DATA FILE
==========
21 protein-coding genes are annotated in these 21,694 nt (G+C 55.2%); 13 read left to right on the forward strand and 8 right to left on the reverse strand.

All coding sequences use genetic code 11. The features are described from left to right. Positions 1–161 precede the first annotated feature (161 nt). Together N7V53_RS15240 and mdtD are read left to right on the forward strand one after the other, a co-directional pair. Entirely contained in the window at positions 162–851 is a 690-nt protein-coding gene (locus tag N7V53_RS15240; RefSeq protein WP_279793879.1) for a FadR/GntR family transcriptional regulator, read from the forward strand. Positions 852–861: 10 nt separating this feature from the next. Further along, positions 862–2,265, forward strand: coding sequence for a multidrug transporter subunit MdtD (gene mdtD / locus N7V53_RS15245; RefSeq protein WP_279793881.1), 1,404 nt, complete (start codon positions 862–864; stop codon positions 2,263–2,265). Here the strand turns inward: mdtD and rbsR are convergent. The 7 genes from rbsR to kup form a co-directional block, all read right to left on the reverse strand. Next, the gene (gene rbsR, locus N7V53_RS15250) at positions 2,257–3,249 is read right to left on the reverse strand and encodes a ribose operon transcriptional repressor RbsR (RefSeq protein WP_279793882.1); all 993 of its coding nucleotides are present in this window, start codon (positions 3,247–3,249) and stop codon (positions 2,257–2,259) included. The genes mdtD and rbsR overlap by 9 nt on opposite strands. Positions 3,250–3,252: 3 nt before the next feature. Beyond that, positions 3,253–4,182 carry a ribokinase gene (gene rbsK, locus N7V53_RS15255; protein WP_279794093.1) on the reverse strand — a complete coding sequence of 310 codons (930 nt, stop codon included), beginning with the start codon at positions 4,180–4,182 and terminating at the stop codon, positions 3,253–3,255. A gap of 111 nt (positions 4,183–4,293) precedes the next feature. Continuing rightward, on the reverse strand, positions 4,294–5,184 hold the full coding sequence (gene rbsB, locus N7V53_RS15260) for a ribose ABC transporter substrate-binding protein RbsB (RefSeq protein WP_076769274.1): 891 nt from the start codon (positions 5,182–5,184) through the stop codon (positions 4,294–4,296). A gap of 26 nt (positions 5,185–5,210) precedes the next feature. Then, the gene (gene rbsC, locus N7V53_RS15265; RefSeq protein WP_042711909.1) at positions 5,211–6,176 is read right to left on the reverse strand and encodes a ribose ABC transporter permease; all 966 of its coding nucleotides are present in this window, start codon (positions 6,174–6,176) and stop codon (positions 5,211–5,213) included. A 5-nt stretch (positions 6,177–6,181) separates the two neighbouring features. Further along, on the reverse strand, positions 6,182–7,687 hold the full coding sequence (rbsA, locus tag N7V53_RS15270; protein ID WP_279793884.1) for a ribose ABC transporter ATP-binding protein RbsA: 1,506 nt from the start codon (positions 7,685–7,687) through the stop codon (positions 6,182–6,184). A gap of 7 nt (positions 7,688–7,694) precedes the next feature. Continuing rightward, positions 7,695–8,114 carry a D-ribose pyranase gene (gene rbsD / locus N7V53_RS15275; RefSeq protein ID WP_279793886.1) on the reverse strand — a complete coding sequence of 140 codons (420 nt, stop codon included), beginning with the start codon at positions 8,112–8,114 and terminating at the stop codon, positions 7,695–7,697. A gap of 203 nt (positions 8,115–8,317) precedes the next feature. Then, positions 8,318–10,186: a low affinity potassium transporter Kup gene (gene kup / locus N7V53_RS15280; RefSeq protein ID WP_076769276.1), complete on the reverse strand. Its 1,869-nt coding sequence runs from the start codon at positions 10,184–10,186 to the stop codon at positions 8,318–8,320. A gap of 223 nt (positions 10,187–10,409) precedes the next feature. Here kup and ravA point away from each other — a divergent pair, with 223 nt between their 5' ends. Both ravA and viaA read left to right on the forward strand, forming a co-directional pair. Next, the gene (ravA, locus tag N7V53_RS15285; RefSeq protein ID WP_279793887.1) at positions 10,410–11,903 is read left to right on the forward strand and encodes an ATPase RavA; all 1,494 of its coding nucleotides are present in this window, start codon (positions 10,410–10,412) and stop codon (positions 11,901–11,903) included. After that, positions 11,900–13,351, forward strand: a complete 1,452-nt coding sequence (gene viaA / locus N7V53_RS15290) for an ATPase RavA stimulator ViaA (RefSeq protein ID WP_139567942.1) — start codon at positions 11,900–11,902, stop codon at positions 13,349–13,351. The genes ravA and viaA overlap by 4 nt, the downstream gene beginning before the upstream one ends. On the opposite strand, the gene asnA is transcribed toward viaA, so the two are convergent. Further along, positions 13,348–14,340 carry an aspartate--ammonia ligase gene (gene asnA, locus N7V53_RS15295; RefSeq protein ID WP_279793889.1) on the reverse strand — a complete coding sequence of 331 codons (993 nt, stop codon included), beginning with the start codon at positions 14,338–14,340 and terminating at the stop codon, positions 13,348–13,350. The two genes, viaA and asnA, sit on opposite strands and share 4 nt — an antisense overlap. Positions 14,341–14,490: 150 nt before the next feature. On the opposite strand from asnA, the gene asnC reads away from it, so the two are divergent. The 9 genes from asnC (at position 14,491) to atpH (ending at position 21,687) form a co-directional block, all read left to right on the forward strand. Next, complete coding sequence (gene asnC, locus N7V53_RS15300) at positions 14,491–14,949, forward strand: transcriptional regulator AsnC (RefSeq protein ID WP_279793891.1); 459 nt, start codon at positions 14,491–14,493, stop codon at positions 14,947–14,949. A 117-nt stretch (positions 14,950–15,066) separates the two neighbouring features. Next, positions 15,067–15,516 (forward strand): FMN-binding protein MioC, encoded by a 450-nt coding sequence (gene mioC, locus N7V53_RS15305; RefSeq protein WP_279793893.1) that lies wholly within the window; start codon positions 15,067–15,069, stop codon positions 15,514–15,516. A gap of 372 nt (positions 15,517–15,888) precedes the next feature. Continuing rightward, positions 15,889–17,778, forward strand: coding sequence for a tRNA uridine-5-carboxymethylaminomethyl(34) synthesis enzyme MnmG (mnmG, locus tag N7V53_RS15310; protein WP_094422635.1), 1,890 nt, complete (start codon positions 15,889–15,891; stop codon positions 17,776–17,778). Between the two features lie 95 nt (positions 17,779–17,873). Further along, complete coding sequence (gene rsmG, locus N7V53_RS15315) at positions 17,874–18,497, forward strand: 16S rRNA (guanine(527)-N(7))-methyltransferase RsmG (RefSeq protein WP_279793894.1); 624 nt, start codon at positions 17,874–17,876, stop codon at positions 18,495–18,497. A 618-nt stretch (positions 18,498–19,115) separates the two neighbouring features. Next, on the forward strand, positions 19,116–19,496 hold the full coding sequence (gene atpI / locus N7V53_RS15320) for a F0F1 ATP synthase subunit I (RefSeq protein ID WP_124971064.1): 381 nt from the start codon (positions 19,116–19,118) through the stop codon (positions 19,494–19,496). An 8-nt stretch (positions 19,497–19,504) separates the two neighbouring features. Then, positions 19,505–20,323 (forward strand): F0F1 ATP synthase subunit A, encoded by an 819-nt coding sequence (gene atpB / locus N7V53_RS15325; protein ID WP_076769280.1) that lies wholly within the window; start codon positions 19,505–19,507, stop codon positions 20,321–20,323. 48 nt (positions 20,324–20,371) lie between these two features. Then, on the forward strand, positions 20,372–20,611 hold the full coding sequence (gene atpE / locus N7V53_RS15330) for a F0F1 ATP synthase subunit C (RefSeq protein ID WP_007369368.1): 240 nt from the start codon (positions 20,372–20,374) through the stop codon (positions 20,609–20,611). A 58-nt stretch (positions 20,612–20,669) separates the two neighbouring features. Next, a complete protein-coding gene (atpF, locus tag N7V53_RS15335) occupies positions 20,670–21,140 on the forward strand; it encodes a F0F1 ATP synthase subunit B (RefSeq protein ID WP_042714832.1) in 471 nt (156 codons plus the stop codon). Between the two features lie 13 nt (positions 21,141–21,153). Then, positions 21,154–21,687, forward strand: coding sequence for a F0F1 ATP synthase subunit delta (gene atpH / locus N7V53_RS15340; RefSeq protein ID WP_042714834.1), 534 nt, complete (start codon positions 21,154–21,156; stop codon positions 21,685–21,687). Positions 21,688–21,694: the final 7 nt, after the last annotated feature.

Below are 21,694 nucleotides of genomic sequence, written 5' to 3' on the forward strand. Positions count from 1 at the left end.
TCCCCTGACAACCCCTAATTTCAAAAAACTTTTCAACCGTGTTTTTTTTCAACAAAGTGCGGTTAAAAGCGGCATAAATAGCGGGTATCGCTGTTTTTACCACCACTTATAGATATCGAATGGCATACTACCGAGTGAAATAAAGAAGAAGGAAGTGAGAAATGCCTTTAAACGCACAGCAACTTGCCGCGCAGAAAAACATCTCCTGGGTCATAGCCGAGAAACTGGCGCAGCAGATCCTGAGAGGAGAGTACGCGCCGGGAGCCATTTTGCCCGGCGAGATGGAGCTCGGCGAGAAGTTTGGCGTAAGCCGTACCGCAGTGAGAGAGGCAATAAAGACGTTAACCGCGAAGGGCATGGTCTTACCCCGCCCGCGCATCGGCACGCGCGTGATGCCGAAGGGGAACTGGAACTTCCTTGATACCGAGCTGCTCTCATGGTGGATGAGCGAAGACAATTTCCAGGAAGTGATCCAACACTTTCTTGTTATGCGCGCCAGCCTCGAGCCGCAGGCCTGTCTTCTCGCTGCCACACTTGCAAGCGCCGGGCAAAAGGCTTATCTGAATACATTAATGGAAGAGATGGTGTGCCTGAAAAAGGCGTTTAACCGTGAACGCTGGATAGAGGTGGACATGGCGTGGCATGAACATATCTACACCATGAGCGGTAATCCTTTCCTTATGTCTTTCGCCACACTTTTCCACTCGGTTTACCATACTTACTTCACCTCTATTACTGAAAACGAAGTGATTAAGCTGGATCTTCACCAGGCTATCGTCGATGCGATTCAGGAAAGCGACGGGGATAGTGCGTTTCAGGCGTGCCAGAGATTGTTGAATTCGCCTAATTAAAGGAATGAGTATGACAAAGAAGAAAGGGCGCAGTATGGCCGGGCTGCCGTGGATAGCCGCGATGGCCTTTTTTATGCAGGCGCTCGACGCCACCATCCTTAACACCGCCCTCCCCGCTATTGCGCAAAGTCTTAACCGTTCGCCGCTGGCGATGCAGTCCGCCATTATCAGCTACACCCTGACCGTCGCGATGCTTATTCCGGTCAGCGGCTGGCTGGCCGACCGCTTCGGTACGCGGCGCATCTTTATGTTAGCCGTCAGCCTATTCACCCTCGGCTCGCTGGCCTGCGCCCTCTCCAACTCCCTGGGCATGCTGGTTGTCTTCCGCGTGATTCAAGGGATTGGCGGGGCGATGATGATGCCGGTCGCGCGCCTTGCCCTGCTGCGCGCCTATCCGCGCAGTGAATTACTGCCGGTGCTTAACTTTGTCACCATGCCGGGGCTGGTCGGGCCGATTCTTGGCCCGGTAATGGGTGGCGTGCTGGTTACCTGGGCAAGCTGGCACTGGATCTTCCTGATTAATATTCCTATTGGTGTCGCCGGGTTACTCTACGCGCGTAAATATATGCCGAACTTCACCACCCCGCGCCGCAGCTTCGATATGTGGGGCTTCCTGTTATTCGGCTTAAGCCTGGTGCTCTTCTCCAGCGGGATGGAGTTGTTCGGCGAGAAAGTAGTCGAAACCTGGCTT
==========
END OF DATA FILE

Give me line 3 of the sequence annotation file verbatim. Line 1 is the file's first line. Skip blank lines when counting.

Below are 21,694 nucleotides of genomic sequence, written 5' to 3' on the forward strand. Positions count from 1 at the left end.